EghtesadOnline: The Trade Promotion Organization of Iran is doing all it can to promote barter trade by setting up special internal and international "barter chambers" to connect exporters and importers, the TPO head said.
Hamid Zadboum said domestic foreign companies can tap into the new chambers to conduct trade without having to transfer money.
"The TPO is in talks with some countries and is working on ways and means to improve barter," IRIB news quoted him as saying.
The measure is in line with efforts to expand foreign trade hit hard due to a combination of factors, namely the fresh US sanctions, border restrictions imposed by most countries to curb the pandemic and the inability and unwillingness of Iranian export companies to return their proceeds.
The historic decline in oil export, crippling US restrictions on banking and money transfer and difficulties in importing raw material and intermediate goods have undermined Iran’s economy and battered businesses. The coronavirus pandemic has made a bad situation worse.
As per the TPO initiative, exporters and importers can enter an agreement "to import goods in proportion to exports without transferring money", Hamid Zadboum said.
The option is available to Iranian firms in that exporters can use their overseas earnings to import goods. Last month the government amended rules for the repatriation of non-oil export revenues allowing exporters to use their earnings to import goods, raw materials and machinery either for their own needs or a third party.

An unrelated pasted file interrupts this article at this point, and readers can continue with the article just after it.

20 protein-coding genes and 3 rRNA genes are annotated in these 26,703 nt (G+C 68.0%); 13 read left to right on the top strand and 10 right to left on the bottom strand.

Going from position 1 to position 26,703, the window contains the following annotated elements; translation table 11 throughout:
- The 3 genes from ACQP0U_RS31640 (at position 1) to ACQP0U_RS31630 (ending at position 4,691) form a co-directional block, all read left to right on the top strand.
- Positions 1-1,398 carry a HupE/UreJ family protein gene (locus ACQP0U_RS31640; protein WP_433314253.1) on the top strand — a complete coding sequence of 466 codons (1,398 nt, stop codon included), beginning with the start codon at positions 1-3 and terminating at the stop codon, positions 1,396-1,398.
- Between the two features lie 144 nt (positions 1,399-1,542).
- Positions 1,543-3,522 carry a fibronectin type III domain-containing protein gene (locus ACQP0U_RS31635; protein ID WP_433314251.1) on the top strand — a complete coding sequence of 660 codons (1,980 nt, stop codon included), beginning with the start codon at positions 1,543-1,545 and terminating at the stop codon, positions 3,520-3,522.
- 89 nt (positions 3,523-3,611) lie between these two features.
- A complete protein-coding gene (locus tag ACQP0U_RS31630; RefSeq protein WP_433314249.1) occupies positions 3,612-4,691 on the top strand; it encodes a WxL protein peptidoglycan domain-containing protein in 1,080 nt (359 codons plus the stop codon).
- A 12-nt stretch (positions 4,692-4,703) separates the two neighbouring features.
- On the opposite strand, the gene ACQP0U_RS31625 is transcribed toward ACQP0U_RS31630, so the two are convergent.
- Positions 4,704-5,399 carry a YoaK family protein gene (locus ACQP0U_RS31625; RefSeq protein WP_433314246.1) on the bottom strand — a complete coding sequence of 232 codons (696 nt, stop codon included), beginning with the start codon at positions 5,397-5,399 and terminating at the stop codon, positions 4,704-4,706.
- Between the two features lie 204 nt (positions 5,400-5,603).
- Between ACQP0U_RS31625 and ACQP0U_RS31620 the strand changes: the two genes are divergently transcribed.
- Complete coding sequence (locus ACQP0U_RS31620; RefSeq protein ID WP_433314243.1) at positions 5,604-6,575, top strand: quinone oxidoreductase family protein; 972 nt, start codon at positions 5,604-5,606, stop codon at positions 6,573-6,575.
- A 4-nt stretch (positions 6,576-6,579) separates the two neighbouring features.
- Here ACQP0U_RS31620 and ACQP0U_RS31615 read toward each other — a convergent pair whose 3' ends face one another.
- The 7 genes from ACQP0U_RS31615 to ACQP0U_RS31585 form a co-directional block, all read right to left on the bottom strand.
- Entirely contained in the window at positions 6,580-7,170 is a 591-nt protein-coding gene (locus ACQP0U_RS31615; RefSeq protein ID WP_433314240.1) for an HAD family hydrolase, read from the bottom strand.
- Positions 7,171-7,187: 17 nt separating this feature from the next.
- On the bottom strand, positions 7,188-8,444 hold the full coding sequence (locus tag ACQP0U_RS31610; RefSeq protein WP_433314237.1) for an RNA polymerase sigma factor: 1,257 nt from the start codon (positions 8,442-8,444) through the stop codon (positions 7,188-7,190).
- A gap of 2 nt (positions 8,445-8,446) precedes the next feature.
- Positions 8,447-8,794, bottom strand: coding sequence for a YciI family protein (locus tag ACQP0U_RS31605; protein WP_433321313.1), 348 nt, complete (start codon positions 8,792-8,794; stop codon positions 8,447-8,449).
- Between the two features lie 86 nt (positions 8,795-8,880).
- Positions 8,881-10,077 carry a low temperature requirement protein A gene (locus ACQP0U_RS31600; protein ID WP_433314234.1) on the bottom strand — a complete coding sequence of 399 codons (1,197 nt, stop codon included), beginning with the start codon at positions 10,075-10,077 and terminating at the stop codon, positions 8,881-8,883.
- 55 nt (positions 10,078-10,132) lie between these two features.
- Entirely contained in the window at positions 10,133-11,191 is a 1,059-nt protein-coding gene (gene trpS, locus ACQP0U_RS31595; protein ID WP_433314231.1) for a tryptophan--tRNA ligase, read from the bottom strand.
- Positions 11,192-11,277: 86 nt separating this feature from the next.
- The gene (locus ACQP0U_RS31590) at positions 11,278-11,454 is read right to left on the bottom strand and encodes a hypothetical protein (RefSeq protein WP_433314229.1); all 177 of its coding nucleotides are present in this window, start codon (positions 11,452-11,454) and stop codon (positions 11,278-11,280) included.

The so-called “import in return for export” or the “currency barter between exporters and importers”, was one of the options for exporters to fulfill their financial commitments in a package announced by the CBI. But the regulator scrapped the rule for the current fiscal year (ends March 2021) before restoring it.
The government’s measures to promote foreign trade also included revival of a policy to allow companies to import goods “without transferring currency”.
Measures for ‘import without forex allocation’ allow companies to use their own forex, in or outside the country, to import. The CBI had suspended such measures reportedly due to transparency issues and concern over capital flight.
Government officials say the new measures should help revive foreign trade that has taken a drubbing over the last two years due to the US restrictions.
According to Iran's customs officials, non-oil foreign trade stood at 62.84 million tons worth $30.3 billion in the first half of the current fiscal year (March 20-Sept. 21), indicating a 28% decline in value compared to the corresponding period last year.
H1 non-oil exports accounted for 46.31 million tons worth $13.56b and imports reached 16.52 million tons worth $16.78 b resulting in a trade deficit of $3.22 billion – something the government can ill afford under the dire economic conditions.
Compared to the corresponding period last year, export and import registered 35% and 21% decline in value, respectively.
Iran’s foreign trade was worth $42.16 billion during the same period last year, with exports near $20.94 billion and imports $21.22 billion.